An elucidating, caustic engagement with the author’s depression.



Having affectingly grappled with the demons that led to her mother’s suicide in Searching for Mercy Street (1994), Sexton takes on her own in this stinging chronicle of a road to three attempted suicides.

The author begins the story, and punctuates it throughout, by revisiting her mother’s mental illness. Anne Sexton, the celebrated confessional poet, came from a long line of depressives. Though she may have passed a suicide gene along to her daughter, she also did much to nurture the urge, speaking to her of the voices in her head, accusing her daughter of being the one who made her sick and being altogether too confessional when it came to lovers and sex. So Sexton fille had plenty of fuel for her own depression, which was voracious and amplified by motherhood, a grim cocktail of loneliness, grief, despair, migraines, a bipolarism that swung between gloom and agitation (no euphoric highs here) and a terrible descent from mind pain to physical pain. Sexton is a dark wizard at describing her misery, which effectively turned her into a zombie, and the impulses that drove her to start cutting herself: “It’s a way of letting the poison out. Taking control again…It makes the voice in my head shut up. To bleed is a way of knowing you’re alive.” The author provokes both scorn and sympathy, and she ably captures both the corrosive emotional storm in her head and the exhausted wariness she produces in others. Only occasionally does she overwrite—“I was ready to make music with the keyboard of my wrist”—and lose the scouring immediacy of her condition, when “[s]uicide simply came up from behind and took me in a bear hug” and she became “a mother who, as her own mother before her, had lost her grip on love.”

An elucidating, caustic engagement with the author’s depression.

Pub Date: Jan. 1, 2011

ISBN: 978-1-58243-718-7

Page Count: 336

Publisher: Counterpoint

Review Posted Online: Sept. 29, 2010

Kirkus Reviews Issue: Oct. 15, 2010

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If the authors are serious, this is a silly, distasteful book. If they are not, it’s a brilliant satire.


The authors have created a sort of anti-Book of Virtues in this encyclopedic compendium of the ways and means of power.

Everyone wants power and everyone is in a constant duplicitous game to gain more power at the expense of others, according to Greene, a screenwriter and former editor at Esquire (Elffers, a book packager, designed the volume, with its attractive marginalia). We live today as courtiers once did in royal courts: we must appear civil while attempting to crush all those around us. This power game can be played well or poorly, and in these 48 laws culled from the history and wisdom of the world’s greatest power players are the rules that must be followed to win. These laws boil down to being as ruthless, selfish, manipulative, and deceitful as possible. Each law, however, gets its own chapter: “Conceal Your Intentions,” “Always Say Less Than Necessary,” “Pose as a Friend, Work as a Spy,” and so on. Each chapter is conveniently broken down into sections on what happened to those who transgressed or observed the particular law, the key elements in this law, and ways to defensively reverse this law when it’s used against you. Quotations in the margins amplify the lesson being taught. While compelling in the way an auto accident might be, the book is simply nonsense. Rules often contradict each other. We are told, for instance, to “be conspicuous at all cost,” then told to “behave like others.” More seriously, Greene never really defines “power,” and he merely asserts, rather than offers evidence for, the Hobbesian world of all against all in which he insists we live. The world may be like this at times, but often it isn’t. To ask why this is so would be a far more useful project.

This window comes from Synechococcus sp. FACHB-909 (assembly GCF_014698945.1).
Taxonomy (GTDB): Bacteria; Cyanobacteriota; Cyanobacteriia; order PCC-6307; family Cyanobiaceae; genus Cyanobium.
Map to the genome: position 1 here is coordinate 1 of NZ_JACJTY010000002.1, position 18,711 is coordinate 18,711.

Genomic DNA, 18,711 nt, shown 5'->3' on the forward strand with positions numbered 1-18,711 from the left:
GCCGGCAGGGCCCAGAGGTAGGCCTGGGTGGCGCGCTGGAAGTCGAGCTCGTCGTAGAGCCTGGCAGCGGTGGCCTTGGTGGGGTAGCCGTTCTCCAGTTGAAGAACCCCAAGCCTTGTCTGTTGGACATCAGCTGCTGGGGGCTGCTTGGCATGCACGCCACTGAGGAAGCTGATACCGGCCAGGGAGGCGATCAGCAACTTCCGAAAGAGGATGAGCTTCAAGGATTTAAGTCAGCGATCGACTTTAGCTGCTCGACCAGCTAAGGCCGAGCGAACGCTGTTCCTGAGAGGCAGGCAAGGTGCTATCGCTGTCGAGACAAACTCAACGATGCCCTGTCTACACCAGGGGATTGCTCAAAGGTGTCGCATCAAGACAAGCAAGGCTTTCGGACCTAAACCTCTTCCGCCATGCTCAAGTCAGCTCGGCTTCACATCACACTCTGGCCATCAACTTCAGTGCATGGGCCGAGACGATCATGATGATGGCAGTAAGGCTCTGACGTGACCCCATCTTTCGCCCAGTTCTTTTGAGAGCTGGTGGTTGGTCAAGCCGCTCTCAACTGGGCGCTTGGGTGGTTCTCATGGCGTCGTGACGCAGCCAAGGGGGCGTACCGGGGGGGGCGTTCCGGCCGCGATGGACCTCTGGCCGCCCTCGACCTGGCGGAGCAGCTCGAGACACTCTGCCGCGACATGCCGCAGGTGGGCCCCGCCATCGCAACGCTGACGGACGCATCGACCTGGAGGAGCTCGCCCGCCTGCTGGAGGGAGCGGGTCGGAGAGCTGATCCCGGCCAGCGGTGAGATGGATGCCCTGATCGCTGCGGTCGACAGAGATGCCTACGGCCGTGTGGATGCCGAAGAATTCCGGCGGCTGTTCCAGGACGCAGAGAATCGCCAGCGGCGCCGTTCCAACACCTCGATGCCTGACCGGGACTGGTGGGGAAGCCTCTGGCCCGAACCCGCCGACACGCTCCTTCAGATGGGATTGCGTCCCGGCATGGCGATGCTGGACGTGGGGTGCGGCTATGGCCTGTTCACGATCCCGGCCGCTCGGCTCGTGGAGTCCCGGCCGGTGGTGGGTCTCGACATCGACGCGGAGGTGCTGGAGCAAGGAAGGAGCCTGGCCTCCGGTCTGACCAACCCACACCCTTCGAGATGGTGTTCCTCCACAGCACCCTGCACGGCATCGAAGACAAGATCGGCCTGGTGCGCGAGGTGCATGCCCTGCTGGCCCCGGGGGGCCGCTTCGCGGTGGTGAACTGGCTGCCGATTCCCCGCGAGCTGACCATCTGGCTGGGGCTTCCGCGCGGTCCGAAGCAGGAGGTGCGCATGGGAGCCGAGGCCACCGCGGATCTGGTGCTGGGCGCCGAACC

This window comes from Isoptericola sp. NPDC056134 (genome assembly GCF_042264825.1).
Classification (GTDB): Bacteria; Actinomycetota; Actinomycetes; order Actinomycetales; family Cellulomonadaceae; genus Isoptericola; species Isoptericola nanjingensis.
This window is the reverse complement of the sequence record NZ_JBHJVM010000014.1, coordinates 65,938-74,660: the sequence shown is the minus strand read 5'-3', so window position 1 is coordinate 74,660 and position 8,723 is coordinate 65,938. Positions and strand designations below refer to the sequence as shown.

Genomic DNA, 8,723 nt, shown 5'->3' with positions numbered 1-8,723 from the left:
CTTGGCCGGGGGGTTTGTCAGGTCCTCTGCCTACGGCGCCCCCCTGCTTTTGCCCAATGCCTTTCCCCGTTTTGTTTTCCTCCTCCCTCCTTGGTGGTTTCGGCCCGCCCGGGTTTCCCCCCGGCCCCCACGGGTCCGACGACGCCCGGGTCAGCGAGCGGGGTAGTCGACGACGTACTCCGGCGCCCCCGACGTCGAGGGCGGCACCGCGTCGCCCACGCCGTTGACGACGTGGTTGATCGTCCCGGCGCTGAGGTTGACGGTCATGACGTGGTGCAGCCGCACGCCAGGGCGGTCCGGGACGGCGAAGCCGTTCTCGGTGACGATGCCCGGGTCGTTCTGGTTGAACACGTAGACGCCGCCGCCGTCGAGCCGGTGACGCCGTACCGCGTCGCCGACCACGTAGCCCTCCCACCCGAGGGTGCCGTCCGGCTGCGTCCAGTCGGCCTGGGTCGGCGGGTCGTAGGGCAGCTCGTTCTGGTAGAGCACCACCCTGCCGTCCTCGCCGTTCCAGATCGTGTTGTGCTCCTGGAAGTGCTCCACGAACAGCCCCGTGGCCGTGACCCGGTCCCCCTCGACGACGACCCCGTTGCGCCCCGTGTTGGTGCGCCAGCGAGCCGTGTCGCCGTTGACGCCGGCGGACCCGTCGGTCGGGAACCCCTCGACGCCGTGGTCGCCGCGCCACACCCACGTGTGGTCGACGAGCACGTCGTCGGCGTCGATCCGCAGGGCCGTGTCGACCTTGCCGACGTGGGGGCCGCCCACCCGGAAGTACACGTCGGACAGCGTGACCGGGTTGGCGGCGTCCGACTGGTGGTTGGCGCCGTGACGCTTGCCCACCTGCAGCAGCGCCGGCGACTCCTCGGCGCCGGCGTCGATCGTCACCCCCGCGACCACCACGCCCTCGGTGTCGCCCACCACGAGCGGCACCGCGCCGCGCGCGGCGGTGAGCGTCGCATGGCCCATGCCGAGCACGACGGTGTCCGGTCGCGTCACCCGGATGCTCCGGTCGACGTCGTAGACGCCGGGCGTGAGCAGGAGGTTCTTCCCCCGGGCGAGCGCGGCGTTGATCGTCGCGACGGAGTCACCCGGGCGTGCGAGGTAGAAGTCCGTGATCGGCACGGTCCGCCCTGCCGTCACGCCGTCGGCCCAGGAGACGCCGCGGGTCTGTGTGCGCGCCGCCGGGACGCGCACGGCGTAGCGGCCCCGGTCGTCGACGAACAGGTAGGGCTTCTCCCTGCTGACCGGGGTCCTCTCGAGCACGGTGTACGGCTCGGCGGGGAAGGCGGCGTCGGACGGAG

If the authors are serious, this is a silly, distasteful book. If they are not, it’s a brilliant satire.

Pub Date: Sept. 1, 1998

ISBN: 0-670-88146-5

Page Count: 430

Publisher: Viking

Review Posted Online: May 20, 2010

Kirkus Reviews Issue: July 15, 1998

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The author's youthfulness helps to assure the inevitable comparison with the Anne Frank diary although over and above the...


Elie Wiesel spent his early years in a small Transylvanian town as one of four children. 

He was the only one of the family to survive what Francois Maurois, in his introduction, calls the "human holocaust" of the persecution of the Jews, which began with the restrictions, the singularization of the yellow star, the enclosure within the ghetto, and went on to the mass deportations to the ovens of Auschwitz and Buchenwald. There are unforgettable and horrifying scenes here in this spare and sombre memoir of this experience of the hanging of a child, of his first farewell with his father who leaves him an inheritance of a knife and a spoon, and of his last goodbye at Buchenwald his father's corpse is already cold let alone the long months of survival under unconscionable conditions. 

The author's youthfulness helps to assure the inevitable comparison with the Anne Frank diary although over and above the sphere of suffering shared, and in this case extended to the death march itself, there is no spiritual or emotional legacy here to offset any reader reluctance.

Pub Date: Jan. 16, 2006

ISBN: 0374500010

Page Count: 120

Publisher: Hill & Wang

Review Posted Online: Oct. 7, 2011

Kirkus Reviews Issue: Jan. 15, 2006

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